Lawyers use the term “settled law” to describe court decisions that clearly establish a rule or a doctrine. Yet settled law also refers to legal actions that are accepted by society. Consider two of the most famous Supreme Court decisions: Brown v. Board of Education, which desegregated public schools, and Roe v. Wade, which created the constitutional right to have an abortion. Both of these cases are “the law of the land.” They are binding on all courts in the United States. Only one of them, though, is settled in the broader sense of that phrase. It is perfectly acceptable for politicians, judges and ordinary citizens to attack Roe and call on the Supreme Court to overturn it. It is totally unacceptable to criticize Brown in 2013.

A statute or court opinion becomes settled law when there is a broad consensus that it is just. But a more practical rule of thumb is that both political parties must agree on its legitimacy.

via The Washington Post.

This argument is about Obamacare, but I would say it applies to all the various controversies where people seeking to affect the law labor under the belief that simply passing a law is all it takes to change the world.

The idea that unpopular laws can be pushed through is based on deliberately forgetting (or ignoring) that laws can be repealed. That it doesn’t happen very often doesn’t mean it wouldn’t happen very often if people started passing a lot of laws over and above and against the desires of the people whom they claim to be representing.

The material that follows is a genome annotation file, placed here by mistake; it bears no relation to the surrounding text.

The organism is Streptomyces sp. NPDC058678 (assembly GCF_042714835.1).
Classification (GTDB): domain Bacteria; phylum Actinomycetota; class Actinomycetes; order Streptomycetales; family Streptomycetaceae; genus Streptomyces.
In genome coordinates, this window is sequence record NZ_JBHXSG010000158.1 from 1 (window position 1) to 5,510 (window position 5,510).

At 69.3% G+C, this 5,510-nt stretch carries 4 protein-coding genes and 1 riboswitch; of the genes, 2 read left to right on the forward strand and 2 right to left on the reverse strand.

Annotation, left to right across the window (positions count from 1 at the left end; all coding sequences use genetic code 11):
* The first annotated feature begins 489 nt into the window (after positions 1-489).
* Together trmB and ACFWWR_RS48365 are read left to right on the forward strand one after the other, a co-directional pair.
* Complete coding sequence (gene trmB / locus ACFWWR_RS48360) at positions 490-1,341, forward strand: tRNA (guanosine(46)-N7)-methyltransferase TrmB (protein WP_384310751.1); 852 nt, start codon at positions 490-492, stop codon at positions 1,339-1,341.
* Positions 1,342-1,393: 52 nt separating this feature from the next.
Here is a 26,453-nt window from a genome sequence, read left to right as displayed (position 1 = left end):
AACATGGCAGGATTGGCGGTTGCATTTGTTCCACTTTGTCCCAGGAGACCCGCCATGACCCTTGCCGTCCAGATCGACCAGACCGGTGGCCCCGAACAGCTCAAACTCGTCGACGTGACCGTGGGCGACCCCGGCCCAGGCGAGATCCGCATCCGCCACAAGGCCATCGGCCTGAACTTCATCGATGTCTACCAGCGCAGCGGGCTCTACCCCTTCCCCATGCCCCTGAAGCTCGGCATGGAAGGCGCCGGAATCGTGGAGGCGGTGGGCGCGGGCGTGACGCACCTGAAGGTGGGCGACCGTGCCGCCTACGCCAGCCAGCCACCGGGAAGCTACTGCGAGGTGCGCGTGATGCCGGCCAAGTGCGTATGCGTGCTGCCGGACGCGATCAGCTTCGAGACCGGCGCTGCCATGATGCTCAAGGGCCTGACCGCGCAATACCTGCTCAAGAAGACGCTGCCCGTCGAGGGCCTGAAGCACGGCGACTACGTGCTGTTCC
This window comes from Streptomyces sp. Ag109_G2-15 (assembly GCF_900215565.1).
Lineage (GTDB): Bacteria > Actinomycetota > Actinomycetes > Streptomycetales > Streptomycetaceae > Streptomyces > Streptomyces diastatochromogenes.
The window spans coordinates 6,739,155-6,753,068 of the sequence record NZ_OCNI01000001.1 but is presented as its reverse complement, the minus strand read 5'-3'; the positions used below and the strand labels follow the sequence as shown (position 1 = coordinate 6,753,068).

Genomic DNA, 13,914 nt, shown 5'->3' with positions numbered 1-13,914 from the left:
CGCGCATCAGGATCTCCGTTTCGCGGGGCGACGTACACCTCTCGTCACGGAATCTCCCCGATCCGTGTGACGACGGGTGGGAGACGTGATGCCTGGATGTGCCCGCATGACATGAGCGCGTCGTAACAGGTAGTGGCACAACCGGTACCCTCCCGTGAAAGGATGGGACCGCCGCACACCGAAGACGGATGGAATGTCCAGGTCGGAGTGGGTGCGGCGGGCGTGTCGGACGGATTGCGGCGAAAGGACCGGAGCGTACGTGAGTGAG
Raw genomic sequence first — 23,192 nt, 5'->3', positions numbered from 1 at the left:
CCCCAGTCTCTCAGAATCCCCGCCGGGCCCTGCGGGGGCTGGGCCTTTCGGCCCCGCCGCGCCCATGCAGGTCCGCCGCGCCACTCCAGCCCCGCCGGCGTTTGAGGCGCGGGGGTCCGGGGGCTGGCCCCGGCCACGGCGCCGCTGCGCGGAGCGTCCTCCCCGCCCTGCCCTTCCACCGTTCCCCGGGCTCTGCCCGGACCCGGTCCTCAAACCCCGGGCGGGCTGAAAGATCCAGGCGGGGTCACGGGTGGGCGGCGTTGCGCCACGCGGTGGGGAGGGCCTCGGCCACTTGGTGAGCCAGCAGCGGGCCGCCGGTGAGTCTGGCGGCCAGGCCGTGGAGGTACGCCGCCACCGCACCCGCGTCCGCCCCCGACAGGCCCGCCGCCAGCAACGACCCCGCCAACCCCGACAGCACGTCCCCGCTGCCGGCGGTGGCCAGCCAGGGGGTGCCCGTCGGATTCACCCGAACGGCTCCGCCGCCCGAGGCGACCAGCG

Take the fight over the Bank of the United States in the 1830s and 1840s. This private central bank had been created by Alexander Hamilton and destroyed by Andrew Jackson, in part by withdrawing all federal money deposited there. Supporters of the bank, such as Daniel Webster, desperately sought to save the institution or create a new one. It took a decade of political setbacks and upheaval (including a partial government shutdown in 1842) to convince them that their cause was hopeless and that the bank debate was over.

There was, of course, nothing inevitable about this result. Sometimes it’s true that “once you sink that first stake, they’ll never make you pull it up,” as Robert Moses, the famed master builder of New York City, said. The implementation of a statute and the creation of regulatory institutions can make it more difficult to reverse course. Implementation creates its own reality on the ground, makes people accustomed to a new law and tends to diminish opposition, even if people remain less than thrilled.

That’s why House Republicans are actively seeking to delay the rollout of the rest of the new health-care law. They know their task will be harder once the law is in full effect. The time for them to take a stand is now.

An interesting way to look at the same question (from a slightly different perspective) is to guess where the end path might lead, or might have led, if things had been different. Is there a point where the two paths intersect?

In the case of health care, I think there is: there was genuine dissatisfaction over the way health care “worked” in America prior to Obamacare. So if one can list the real grievances, combine them with the real problems of the new law, and come up with a solution that resembles both what a reformed or corrected (“fixed”) Obamacare might look like and what a better initial solution to the health care problem (as might have been proposed in 2008 by a more far-seeing problem-solver), then that would be the end-goal that people of either party could and maybe should aim for.